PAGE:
In an unusual move, U of T will be inviting clients – the CIOs of the companies involved – to recommend the students’ grades. This could include how well students understood the business problem, Frances says, how well their proposed solution met the client’s needs and how well they propose a solution through a project charter. University regulations stipulate that the school must be ultimately responsible for marks, but the client’s assessment could go towards more than a quarter of the grade, he says.
It’s not necessarily as easy as it sounds. One big hurdle is sorting out who controls the end result.
"Creating a cause is a different way of looking at intellectual property and who owns it. I don’t think it’s the job of the university to own it. They don’t know commercialization," says Zaman. At the next One Million Acts of Innovation session, to be held on Sept 22 at Miller Thompson’s offices, the group will invite 12 students. "CIOs will talk about how they want to work with the education sector, colleagues will debate IP and the lawyers will weigh in on who it belongs to." Students will facilitate the breakout sessions, Zaman adds.
The goal isn’t necessarily to come up with a solution to the IP issue, Maulucci says, but to maintain a constructive dialogue between both parties. This has already paid off for Tridel, where Maulucci ended up hiring a U of T mechanical engineering student. "I was originally looking for a business analyst."
Future sessions will look at immigration and how to build on the work started by the Information and Commnuications Technology Council (ICTC) to streamline the introduction of internationally educated professionals to the workforce.
"Canada has eight million immigrants and a percentage of them are technology-savvy," Zaman says. "We’re trying to work with ICTC and get their new incoming Canadians to partner up with CIOs and work with them on creating pilot projects."
"CIO will present a problem, new arrivals to Canada can propose how they would solve the problems for them. CIOs are getting their problem solved and seeing people who they want to hire," Maulucci says.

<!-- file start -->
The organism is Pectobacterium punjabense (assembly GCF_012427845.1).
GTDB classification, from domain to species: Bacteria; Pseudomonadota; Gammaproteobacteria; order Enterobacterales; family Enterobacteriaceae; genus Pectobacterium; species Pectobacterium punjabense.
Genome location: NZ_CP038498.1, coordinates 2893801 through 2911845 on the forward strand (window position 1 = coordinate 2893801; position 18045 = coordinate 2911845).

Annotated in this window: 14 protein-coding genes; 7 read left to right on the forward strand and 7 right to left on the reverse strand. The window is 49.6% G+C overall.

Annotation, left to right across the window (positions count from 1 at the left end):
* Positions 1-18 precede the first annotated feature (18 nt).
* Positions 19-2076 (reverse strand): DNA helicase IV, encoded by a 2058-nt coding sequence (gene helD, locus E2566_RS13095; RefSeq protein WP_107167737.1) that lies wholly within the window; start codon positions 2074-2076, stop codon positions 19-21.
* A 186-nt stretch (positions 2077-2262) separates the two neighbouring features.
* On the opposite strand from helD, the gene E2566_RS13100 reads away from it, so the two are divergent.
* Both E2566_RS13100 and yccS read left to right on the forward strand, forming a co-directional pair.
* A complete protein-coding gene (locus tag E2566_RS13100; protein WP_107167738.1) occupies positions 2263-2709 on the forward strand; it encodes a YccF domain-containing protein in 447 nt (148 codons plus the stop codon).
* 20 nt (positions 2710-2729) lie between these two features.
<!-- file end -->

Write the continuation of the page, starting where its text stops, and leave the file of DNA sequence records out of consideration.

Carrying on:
Besides looking at access to venture capital and other topics, Zaman also sees One Million Acts of Innovation as a way of facilitating mentoring and coaching among the 50-odd CIOs who have been involved so far. To do this he has deployed what he calls "triadism." CIOs are put into groups of three where they discuss challenges they face in their organisation. The other two CIOs in the group can then offer their guidance or support in finding the right vendor, planning a strategy or getting a business plan written. Some of this cross-pollination is already happening. Zaman cites a CIO who wasn’t getting value from her business intelligence investments who has been given some ideas to turn her project around.
"If you think about a table, how many legs does it need to stay upright? Three," he says. "The same logic applies when you have people tackling these sorts of problems."
There’s no official start or end date for One Million Acts of Innovation. The next crucial step will be creating a Web site. Maulucci says there’s been talk of a Craigslist-style portal where CIOs could make innovation requests and mark what progress has been made. So far, much of the planning seems to follow the pattern of other movements, whether social, political or a combination of the two.
"We’re driven around how to make a difference," Maulucci says. "When you come together and engage, other opportunities come up."